Google Executive Chairman Eric Schmidt on Tuesday defended his company as a great innovator, contradicting an unflattering portrait drawn by Apple co-founder Steve Jobs before he died last month.
Schmidt told reporters that he is still "very sad and recovering from the sense of loss" from Jobs' Oct. 5 death. He declined to specifically address Jobs' irate criticism of Google in a biography that drew upon dozens of interviews with the book's author, Walter Isaacson.
The biography was released Oct. 24. In it, Jobs contends Internet search leader Google Inc. stole from Apple Inc.'s iPhone to build many of the features in Google's Android software for rival phones. Jobs also belittled the quality of Android and Google's other non-search products, which he described in vulgar terms.
"I decided not to comment on comments that are written in the book after his death. I don't think it's right," Schmidt said, describing Jobs as a "fantastic human being" who he "dearly" misses.
Jobs died at 56 after a battle with cancer. Schmidt served on the Apple Inc. board from 2006 to 2009 but quit as Google and Apple clashed in the mobile market with their competing Android and iPhone products.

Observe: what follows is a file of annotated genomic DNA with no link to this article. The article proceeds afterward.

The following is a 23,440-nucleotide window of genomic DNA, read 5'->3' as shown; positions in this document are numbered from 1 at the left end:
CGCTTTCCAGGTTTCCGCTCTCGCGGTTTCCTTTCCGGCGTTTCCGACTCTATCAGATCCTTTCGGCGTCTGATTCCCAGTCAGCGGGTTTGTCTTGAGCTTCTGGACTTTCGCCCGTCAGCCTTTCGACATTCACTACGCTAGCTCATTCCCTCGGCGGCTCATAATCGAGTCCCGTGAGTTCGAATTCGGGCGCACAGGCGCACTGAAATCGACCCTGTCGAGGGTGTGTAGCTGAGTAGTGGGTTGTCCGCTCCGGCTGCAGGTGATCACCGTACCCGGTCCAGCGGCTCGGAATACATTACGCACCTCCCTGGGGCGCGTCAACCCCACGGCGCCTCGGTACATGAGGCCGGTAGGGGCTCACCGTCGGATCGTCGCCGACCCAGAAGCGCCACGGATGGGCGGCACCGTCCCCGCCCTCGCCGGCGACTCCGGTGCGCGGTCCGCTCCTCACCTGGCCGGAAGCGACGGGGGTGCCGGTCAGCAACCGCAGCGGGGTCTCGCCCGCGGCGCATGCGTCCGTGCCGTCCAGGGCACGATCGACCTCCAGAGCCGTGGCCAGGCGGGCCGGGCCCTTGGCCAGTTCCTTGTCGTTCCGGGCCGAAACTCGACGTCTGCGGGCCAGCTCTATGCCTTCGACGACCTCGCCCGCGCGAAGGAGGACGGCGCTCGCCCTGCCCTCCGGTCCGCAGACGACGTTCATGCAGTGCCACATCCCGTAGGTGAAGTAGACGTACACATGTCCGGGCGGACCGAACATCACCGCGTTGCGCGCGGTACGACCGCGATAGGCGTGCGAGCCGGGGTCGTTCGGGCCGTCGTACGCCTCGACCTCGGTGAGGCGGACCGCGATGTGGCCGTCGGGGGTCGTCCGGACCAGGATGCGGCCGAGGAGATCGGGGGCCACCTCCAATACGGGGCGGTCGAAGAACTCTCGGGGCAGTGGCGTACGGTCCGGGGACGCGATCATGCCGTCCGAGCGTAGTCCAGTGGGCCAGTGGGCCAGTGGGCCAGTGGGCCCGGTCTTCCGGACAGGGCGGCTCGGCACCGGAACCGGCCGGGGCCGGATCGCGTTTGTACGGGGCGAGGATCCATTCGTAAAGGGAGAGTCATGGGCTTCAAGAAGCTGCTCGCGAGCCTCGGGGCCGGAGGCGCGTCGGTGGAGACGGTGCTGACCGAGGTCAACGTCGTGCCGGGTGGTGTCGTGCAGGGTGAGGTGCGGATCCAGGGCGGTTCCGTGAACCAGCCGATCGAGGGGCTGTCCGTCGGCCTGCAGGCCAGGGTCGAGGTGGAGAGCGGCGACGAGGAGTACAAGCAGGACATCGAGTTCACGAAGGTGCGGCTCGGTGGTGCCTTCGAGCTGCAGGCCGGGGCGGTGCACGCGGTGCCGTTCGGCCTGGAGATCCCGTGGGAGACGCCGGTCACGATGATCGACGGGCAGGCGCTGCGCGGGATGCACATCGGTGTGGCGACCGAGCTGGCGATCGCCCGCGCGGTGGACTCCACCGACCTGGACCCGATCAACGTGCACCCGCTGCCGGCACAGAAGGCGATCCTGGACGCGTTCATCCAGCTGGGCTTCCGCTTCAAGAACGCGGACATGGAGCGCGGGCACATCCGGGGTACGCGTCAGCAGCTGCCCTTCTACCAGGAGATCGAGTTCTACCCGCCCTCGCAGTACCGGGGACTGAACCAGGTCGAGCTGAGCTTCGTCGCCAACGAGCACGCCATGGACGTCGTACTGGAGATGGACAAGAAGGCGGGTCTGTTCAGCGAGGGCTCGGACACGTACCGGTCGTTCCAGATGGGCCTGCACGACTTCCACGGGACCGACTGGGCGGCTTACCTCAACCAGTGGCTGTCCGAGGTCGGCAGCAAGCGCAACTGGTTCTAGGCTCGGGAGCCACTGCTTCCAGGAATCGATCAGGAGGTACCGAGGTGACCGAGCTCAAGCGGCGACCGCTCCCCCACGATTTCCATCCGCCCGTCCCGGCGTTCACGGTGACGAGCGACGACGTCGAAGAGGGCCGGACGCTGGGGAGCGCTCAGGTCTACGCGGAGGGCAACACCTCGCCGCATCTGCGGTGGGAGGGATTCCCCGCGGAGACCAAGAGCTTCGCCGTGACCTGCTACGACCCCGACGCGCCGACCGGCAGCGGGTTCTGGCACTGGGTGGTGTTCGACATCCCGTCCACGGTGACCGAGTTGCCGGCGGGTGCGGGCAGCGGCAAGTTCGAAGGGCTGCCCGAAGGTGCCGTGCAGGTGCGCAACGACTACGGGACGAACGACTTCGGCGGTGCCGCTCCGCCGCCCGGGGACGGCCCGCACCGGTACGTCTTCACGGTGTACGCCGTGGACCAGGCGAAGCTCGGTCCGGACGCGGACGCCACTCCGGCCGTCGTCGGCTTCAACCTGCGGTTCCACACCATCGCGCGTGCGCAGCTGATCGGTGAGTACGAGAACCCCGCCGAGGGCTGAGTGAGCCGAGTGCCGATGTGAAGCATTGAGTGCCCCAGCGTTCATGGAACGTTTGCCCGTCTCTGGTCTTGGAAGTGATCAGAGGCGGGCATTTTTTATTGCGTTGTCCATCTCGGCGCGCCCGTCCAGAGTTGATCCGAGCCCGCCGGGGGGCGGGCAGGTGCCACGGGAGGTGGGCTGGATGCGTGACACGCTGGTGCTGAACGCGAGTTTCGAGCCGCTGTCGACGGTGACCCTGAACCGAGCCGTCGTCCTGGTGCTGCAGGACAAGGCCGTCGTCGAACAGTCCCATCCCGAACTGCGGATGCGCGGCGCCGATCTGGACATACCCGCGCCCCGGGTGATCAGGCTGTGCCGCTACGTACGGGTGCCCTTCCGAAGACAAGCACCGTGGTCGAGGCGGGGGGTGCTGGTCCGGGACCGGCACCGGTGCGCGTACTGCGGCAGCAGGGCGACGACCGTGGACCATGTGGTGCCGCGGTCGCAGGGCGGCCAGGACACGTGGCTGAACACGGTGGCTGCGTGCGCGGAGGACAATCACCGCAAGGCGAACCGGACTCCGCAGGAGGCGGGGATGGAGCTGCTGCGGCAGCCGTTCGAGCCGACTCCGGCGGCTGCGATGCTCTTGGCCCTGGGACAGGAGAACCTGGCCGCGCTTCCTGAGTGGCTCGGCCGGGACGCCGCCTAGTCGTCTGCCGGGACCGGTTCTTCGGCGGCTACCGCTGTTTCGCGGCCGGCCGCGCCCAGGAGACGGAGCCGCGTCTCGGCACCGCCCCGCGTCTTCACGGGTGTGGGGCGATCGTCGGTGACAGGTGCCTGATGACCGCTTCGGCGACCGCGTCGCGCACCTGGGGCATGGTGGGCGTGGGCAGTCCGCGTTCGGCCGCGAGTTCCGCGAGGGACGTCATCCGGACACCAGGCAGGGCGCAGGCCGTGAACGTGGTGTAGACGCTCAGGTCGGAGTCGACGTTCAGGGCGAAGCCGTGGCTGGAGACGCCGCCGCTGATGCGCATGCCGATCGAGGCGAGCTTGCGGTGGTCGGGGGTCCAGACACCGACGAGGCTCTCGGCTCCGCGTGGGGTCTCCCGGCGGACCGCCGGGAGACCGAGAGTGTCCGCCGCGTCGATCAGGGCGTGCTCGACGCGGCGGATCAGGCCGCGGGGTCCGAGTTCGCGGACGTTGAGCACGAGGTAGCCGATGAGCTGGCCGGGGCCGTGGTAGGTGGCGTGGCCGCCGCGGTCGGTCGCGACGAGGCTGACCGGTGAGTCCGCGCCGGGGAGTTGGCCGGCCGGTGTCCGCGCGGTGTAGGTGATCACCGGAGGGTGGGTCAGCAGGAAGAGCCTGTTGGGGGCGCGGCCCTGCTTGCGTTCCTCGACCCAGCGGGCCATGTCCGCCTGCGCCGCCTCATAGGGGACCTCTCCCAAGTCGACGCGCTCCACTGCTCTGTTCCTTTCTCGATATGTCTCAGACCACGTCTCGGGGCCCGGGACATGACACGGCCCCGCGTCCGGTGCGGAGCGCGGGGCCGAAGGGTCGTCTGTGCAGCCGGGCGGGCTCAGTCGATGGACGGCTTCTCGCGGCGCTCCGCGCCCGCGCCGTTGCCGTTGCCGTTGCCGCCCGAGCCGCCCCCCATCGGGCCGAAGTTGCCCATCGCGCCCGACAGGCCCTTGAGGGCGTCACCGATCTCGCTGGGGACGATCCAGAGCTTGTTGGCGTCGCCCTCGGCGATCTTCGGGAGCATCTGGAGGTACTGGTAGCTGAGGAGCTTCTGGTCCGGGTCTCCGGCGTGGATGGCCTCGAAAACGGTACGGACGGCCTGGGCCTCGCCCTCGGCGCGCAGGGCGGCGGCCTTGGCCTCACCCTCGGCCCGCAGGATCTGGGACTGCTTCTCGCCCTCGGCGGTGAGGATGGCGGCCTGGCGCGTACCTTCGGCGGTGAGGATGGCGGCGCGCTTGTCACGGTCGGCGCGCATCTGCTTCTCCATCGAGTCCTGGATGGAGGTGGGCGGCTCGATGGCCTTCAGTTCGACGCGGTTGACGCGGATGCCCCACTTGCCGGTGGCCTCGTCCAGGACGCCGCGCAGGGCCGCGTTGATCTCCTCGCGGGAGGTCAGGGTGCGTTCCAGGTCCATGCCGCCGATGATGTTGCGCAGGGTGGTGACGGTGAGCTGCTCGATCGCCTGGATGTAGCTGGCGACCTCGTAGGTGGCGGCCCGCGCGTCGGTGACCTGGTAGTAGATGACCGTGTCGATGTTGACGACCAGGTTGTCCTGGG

"Most people would agree that Google is a great innovator, and I would also point out that the Android efforts started before the iPhone efforts. And that's all I have to say," Schmidt said.
The Android software evolved from a startup launched in 2003 by former Apple engineer Andy Rubin. Google bought Android in 2005 for an undisclosed amount and then spent several years working on the mobile software system with Rubin still overseeing the project. During that time, Apple unveiled the touch-screen iPhone in June 2007. The first Android-powered phone debuted more than a year later.
While he still was serving on Apple's board, Schmidt also was Google's CEO — a job he surrendered in April after a decade-long stint. Google co-founder Larry Page is now CEO while Schmidt handles the company's government relations and helps negotiate acquisitions.
Kim is a technology writer for The Associated Press